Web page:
The Commission received positive participant feedback concerning their virtual hearing experiences; the Commission will consider participant feedback and what it has learned, to discern what should be included in hearing processes going forward.

To learn more about work in 202122 of the CER, please see the 2021–22 Annual Report of the Canada Energy Regulator.

Highlights from Regulatory Proceedings

Last year, Commissioners adjudicated and released decisions on 771 pipeline applications, powerlines, tolls and tariffs, export and import licences, exploration, and production, leave to open and other matters that spanned the energy infrastructure lifecycle (please see Appendix B and the Summary of CER Commission Decisions and Recommendations for more details). For the year 2021–22, the Commission issued:

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Icon – Pipeline
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Infrastructure decisions


Tolls and Tariffs decisions


Export and Import decisions


Exploration and Production decisions


Other decisions


Leave to Open orders

Overall, there was a small decline in the number of applications received by the Commission compared to the previous year. This was seen in the smaller number of Infrastructure Applications, Export and Import Applications, Exploration and Production Applications, and Leave to Open Applications. While the appendices contain further information related to all Commission decisions and recommendations, some key highlights are provided below.

For the Trans Mountain Expansion Project, the Commission completed the detailed route hearings for the entirety of the project, namely 100 per cent of the nearly 1000 km long route. The Commission issued decisions related to two Notices of Constitutional Question in which Trans Mountain Pipeline ULC (Trans Mountain) sought relief from the requirement to obtain certain municipal bylaw authorizations from the City of Burnaby. The Commission also received and adjudicated multiple minor route deviations, right of entry, and utility crossing applications related to the project. During the last fiscal year, the Commission also completed its first facilities hearing pursuant to the CER Act, namely Trans Mountain’s Coldwater West Alternative Route Variance.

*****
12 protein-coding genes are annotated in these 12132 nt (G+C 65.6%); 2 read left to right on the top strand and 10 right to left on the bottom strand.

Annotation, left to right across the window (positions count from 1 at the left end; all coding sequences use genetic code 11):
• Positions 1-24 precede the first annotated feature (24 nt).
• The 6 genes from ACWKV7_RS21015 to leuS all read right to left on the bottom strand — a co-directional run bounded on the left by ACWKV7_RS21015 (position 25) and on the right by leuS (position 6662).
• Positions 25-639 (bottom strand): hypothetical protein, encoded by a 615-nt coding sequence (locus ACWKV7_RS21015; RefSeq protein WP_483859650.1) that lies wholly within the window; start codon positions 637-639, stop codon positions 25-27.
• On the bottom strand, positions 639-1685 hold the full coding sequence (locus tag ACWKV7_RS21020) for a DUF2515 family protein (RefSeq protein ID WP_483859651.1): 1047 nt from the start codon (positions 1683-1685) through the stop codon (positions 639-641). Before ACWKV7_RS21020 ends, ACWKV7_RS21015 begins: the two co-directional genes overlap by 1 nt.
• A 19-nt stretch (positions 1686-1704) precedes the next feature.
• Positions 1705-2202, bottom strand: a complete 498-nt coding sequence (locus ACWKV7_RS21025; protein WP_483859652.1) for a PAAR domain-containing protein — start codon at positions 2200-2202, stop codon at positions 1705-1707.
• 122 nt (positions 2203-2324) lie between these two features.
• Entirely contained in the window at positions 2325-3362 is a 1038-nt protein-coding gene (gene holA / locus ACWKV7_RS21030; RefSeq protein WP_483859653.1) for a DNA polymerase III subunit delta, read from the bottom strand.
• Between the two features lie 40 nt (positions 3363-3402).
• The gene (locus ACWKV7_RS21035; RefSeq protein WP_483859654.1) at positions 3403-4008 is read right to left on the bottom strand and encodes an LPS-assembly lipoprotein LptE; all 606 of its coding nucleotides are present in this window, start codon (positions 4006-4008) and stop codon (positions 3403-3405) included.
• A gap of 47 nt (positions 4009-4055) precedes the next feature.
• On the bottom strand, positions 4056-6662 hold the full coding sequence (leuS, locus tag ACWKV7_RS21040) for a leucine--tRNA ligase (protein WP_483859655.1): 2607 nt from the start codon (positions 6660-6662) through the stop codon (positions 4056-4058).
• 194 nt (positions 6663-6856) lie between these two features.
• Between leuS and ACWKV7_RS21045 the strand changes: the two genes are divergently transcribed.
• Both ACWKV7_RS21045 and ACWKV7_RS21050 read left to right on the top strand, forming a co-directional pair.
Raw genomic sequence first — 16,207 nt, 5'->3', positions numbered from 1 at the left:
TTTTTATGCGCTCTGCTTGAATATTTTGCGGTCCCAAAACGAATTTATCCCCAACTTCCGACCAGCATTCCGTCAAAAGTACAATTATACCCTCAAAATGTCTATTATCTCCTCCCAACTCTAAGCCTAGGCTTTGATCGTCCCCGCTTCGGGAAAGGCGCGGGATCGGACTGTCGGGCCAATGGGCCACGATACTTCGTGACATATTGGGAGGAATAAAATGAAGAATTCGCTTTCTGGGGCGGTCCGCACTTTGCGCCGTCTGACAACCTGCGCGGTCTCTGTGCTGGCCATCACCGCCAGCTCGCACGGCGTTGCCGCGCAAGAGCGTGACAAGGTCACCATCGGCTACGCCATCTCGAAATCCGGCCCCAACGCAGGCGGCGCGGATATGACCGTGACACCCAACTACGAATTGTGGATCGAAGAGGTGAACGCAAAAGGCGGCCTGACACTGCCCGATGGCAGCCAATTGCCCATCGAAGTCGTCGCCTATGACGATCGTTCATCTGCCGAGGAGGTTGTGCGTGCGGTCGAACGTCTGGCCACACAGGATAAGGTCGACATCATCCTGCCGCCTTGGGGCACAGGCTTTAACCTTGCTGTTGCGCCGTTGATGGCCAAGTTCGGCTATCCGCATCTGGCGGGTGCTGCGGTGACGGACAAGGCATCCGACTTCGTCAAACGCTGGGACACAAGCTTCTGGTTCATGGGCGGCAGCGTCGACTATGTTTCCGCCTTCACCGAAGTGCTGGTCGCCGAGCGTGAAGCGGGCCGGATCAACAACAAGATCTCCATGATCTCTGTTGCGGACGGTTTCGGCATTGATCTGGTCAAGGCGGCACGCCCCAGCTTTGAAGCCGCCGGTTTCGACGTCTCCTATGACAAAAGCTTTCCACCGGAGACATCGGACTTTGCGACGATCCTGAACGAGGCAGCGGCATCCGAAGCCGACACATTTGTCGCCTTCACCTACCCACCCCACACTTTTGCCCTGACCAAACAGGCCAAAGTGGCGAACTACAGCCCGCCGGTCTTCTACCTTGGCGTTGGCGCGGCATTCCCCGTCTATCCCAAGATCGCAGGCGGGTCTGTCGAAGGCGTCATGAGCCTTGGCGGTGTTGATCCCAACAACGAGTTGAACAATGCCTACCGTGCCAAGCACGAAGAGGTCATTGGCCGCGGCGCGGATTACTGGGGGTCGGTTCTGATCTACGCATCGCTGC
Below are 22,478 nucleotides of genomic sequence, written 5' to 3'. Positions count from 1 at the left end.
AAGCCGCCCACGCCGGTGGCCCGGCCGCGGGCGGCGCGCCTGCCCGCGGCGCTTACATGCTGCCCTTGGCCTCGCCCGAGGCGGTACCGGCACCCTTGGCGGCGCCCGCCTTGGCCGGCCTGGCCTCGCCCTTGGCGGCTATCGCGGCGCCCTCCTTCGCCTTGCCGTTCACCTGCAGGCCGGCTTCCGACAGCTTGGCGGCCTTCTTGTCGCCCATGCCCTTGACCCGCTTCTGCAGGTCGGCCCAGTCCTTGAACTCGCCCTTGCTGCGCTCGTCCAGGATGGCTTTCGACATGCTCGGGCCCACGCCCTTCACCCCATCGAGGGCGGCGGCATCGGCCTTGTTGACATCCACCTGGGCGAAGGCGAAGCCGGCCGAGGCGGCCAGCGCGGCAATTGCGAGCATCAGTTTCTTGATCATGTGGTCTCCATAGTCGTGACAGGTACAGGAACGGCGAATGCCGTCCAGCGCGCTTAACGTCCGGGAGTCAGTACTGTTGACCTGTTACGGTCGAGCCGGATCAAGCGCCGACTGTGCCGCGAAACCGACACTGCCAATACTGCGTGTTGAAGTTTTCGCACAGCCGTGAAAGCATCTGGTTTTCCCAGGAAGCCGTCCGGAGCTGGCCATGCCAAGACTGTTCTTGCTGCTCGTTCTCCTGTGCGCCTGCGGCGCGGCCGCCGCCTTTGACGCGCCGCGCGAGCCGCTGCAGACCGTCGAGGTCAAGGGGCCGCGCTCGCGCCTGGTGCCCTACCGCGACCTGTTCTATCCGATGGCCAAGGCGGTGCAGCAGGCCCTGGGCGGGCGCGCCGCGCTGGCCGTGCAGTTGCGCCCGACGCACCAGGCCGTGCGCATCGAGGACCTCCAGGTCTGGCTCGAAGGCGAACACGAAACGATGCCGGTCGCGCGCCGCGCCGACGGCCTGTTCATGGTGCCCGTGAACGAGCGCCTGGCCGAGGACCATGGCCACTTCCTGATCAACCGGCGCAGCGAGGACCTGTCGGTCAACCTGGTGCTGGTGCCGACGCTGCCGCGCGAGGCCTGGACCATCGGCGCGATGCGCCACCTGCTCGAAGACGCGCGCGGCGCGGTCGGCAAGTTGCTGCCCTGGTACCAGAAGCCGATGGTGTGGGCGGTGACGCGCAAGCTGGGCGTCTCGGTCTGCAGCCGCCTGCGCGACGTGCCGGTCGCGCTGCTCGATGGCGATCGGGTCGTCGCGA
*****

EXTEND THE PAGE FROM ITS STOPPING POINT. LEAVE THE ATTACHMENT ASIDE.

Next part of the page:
The Commission regulates pipeline tolls and tariffs under its jurisdiction so that they are just and reasonable and to ensure no unjust discrimination in tolls, service, or facilities. Applications and complaints about traffic, tolls and tariffs may be filed with the CER at any time. In 2021–22, the Commission adjudicated on several tolls and tariff applications, including the Enbridge Application for Canadian Mainline Contract Service, noteworthy for being the first time a major existing Canadian oil pipeline company applied to convert a large portion of its capacity to long-term contracts in the absence of a proposed expansion project. It included a hearing process, with 39 intervenor participants, during which oral cross examination was completed entirely in a virtual environment.

Rocky cliff near waterIn December 2021, the Commission launched a five-year review of the abandonment cost estimates and set aside mechanisms. The review is focusing on the appropriateness of company abandonment cost estimates and set aside and collection mechanisms. Appendices G and H provide additional information related to abandonment funding and financial resource requirements for regulated companies.

The CER received 1858 post-approval compliance documents during the last fiscal year. Appendix F provides a detailed breakdown of the post-approval compliance documents submitted.

Companies are required to seek permission from the Commission before opening a pipeline or a section of pipeline for the transmission of hydrocarbons or any other commodity. The Commission issued 20 such Leave to Open Orders in the 2021–22 fiscal year to five different companies related to five different projects. Applications for this leave are made after approved construction is complete and the company can demonstrate that the facility can begin operations safely.

The Commission plays an important role in the CER’s safety and environment oversight. The Commission can issue Directions or Orders (sometimes called Safety Orders) pursuant to section 95 of the CER Act, to ensure the safety and security of persons and facilities and/or for the protection of property or the environment. In the 2021–22 fiscal year, the Commission did not issue any new Safety Orders. However, 4 Safety Orders issued in previous fiscal years are still active and monitored by the CER. Appendix E provides detailed information on the four Safety Orders that are currently in effect.